Ulka Gupta in and as Jhansi Ki Rani

Hum angrez ki zulm nahin sahenge.” Turban tied round the little head and brandishing a flaming sword, this is the vow that a slip of a girl takes, drawing around her girls of her own age. This is the nucleus of an all-woman army that would at a later-day fight the British in one of India’s glorious chapters of the struggle for Independence.
And it is to fight this war that Ulka Gupta has been trained. Playing the queen of Jhansi on the small screen involves not just patriotic dialogues but a lot of martial arts that would be alien to any 14-year-old. So for a month and a half, Ulka would make her way to the Versova beach, and learn how to ride. “She fell from the horse a couple of times but now she can handle any horse,” certifies Dharmesh Shah, director of Jhansi ki Rani beaming on Zee TV.
Then there was sword-fighting and soon there will be shooting. “I do my stunts myself,” declares Ulka, before one has the chance to ask if she does. She has found riding “very easy” and is confident of picking shooting easily enough. “Ulka gets so excited about the fight sequences,” laughs her director. “People are surprised to see a kid on horseback.” Like a seasoned actor, she has learned to take the light and stop when asked to, even when doing a scene of facing a lion with a spear in hand.
But sometimes Shah insists on getting a double. “There were two scenes which I refused to let her do. In one, her hands would be tied and she would ride with the reins between her teeth. We only took her close-ups for that. The other scene was a race with Nana Saheb.”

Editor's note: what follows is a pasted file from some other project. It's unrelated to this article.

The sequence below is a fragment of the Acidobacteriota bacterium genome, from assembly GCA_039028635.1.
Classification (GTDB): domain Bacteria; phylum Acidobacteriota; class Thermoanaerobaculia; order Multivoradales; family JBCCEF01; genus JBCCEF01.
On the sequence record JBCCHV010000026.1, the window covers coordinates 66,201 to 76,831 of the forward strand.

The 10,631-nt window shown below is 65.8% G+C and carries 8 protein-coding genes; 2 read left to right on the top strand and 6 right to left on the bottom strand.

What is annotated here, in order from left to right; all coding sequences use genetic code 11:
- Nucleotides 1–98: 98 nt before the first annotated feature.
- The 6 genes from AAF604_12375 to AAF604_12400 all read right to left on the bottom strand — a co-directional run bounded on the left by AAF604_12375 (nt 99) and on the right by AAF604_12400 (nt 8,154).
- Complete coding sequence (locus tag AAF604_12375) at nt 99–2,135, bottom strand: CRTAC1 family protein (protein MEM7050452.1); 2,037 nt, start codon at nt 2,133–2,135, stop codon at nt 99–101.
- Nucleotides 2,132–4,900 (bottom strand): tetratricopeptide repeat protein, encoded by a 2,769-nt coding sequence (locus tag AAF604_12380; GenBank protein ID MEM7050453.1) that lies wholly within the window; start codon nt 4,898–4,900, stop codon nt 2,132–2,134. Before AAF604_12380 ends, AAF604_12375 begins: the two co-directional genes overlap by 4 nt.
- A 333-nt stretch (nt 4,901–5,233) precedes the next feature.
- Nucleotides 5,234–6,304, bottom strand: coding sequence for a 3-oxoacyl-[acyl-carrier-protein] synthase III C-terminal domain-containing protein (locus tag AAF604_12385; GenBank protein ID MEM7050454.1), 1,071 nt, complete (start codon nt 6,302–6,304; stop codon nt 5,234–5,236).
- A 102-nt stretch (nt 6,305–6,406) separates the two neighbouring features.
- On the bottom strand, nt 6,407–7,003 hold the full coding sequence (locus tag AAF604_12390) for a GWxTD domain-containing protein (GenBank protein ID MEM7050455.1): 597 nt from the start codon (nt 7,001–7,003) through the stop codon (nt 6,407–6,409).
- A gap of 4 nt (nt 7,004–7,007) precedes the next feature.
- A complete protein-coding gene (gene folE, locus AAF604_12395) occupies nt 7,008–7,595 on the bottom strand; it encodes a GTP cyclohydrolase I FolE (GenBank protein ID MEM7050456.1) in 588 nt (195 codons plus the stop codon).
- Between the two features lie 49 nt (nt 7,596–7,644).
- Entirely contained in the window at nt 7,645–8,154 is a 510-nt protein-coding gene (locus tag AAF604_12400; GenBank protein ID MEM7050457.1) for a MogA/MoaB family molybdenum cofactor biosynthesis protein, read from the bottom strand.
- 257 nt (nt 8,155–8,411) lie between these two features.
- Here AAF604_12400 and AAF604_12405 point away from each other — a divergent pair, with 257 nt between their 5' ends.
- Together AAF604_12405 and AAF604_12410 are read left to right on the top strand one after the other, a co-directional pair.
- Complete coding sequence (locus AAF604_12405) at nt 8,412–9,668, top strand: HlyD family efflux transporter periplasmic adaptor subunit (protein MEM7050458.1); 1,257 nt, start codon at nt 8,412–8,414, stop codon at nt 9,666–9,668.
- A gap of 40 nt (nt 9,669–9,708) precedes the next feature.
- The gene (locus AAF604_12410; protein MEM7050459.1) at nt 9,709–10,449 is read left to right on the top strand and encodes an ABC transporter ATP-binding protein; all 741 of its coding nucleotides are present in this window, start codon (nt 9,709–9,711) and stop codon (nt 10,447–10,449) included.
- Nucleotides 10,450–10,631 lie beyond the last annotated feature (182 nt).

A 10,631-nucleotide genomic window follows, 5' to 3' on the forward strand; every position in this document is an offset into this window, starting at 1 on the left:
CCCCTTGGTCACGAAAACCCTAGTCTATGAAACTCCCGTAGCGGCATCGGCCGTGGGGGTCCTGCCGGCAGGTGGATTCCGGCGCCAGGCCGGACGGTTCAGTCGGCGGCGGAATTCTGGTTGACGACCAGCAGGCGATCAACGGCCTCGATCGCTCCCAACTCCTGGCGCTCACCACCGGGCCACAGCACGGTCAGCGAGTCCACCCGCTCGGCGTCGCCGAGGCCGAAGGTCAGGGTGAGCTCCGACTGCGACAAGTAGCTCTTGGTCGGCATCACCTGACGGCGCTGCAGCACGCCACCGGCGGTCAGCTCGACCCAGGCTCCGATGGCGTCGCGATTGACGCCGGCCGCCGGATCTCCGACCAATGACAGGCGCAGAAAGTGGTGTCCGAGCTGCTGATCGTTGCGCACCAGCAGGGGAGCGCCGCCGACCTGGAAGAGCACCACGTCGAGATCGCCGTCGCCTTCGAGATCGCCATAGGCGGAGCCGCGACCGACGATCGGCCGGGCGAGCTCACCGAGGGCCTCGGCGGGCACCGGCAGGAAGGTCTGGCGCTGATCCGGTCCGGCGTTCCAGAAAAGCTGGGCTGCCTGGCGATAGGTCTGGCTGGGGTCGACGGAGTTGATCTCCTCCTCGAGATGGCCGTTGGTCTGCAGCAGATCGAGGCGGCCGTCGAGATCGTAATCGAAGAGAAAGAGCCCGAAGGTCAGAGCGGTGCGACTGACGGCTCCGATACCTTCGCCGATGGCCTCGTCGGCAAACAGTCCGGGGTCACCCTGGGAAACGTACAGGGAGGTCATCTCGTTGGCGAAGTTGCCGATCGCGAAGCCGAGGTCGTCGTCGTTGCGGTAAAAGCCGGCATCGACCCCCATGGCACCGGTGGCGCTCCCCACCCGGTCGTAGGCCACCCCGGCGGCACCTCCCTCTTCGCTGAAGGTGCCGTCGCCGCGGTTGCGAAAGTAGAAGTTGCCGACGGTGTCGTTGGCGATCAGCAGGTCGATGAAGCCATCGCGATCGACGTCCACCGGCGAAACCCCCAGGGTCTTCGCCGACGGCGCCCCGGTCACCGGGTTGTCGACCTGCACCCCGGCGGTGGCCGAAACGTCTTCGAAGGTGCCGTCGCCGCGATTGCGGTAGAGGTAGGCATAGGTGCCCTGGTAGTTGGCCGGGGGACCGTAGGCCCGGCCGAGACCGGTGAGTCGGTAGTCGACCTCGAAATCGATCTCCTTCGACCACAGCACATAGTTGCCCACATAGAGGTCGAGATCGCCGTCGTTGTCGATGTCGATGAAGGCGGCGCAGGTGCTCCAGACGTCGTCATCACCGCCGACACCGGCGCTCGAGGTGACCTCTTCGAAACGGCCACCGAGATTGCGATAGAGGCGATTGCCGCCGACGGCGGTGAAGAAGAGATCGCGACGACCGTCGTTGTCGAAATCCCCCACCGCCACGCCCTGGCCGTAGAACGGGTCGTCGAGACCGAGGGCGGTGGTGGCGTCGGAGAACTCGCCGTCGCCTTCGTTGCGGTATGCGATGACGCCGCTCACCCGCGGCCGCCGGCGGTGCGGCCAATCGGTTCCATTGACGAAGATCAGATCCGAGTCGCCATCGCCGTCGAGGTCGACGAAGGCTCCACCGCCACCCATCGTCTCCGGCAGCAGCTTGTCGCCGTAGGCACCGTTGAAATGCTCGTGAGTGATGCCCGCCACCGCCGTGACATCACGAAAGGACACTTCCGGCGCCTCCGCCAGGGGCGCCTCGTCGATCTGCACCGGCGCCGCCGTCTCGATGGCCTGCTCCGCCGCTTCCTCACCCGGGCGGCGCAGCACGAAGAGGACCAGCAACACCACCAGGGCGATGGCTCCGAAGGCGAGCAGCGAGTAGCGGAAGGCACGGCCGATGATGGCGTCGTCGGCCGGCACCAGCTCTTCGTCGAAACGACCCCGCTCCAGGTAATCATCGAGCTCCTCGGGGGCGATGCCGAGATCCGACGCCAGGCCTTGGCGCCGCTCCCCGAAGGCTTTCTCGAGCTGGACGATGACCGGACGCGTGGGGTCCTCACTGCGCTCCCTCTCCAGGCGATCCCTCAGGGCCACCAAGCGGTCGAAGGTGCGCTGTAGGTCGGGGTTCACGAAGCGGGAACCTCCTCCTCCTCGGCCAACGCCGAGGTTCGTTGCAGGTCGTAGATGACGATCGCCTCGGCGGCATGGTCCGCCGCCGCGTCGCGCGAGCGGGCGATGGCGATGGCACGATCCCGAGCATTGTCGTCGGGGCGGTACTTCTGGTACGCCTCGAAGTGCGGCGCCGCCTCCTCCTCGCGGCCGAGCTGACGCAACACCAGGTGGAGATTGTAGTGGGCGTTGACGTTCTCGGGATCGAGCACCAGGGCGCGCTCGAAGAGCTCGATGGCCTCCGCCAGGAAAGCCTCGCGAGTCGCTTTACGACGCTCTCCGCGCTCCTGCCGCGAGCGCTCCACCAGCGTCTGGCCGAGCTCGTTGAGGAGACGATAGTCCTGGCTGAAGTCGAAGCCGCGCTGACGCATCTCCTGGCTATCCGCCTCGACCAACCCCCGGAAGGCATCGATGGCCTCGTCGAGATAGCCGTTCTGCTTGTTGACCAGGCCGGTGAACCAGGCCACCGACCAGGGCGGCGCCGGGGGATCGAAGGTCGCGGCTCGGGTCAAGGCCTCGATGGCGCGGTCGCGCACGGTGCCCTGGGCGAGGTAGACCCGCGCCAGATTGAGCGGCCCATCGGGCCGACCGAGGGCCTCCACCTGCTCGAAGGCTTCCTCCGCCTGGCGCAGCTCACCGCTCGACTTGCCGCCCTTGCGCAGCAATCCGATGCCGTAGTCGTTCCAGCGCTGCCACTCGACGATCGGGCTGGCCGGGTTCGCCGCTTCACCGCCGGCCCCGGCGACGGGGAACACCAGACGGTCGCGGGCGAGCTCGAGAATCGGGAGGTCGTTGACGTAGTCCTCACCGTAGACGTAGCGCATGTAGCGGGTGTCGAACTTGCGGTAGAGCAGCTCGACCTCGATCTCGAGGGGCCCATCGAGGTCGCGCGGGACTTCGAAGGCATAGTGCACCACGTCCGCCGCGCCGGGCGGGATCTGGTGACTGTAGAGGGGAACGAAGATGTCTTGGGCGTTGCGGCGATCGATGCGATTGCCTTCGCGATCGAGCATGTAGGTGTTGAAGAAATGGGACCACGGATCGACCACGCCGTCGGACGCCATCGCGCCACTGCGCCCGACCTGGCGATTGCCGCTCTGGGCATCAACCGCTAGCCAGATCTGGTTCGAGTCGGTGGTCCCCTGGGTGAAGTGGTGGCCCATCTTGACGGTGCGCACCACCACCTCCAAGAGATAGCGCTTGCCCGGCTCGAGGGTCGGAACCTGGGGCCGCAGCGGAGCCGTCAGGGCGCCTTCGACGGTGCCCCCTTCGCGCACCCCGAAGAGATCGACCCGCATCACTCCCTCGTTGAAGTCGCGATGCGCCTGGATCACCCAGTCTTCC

For Ulka, a Class VIII student of Rustomjee International School in Mumbai, the over-all experience of playing Laxmi Bai is a “lot of fun”. “I am getting a bit more importance in school. When the chapter on 1857 is taught, my friends point to the portrait of the queen of Jhansi in the textbook and giggle ‘Ulka, tera picture dikha raha hai’.” There are other benefits too of doing the title role of the serial. “Ulka was not good in history earlier. But ever since she got involved with Jhansi ki Rani, her interest in the subject has grown. Now other students ask her about Laxmibai.”
At home, she has shed all lethargy and does her chores herself. “Uss ke upar Jhansi ki rani ki aatma chad gayi hai,” her mother wonders.
But the daughter of actor Gagan Gupta is aware of the distinction between reel and real life. She bears no grudges against Aroona Irani for constantly picking on the motherless Manu (Laxmibai was born Manikarnika) on camera. “Aroonaji is a sweet lady,” she protests. “When she was playing Saloni’s daughter in Saat Phere, they made her cry. Here she can protest,” recalls her mother.
When she is not shooting, Ulka is playing with the other kids of the show, studying or learning how to operate a camera. “Camera is a thing of which I know a bit,” she asserts. Some day, she wants to become a producer-director. Her idol is Manoj Kumar. Such is the pull of on-screen patriotism.

Aucun commentaire

Fourni par Blogger.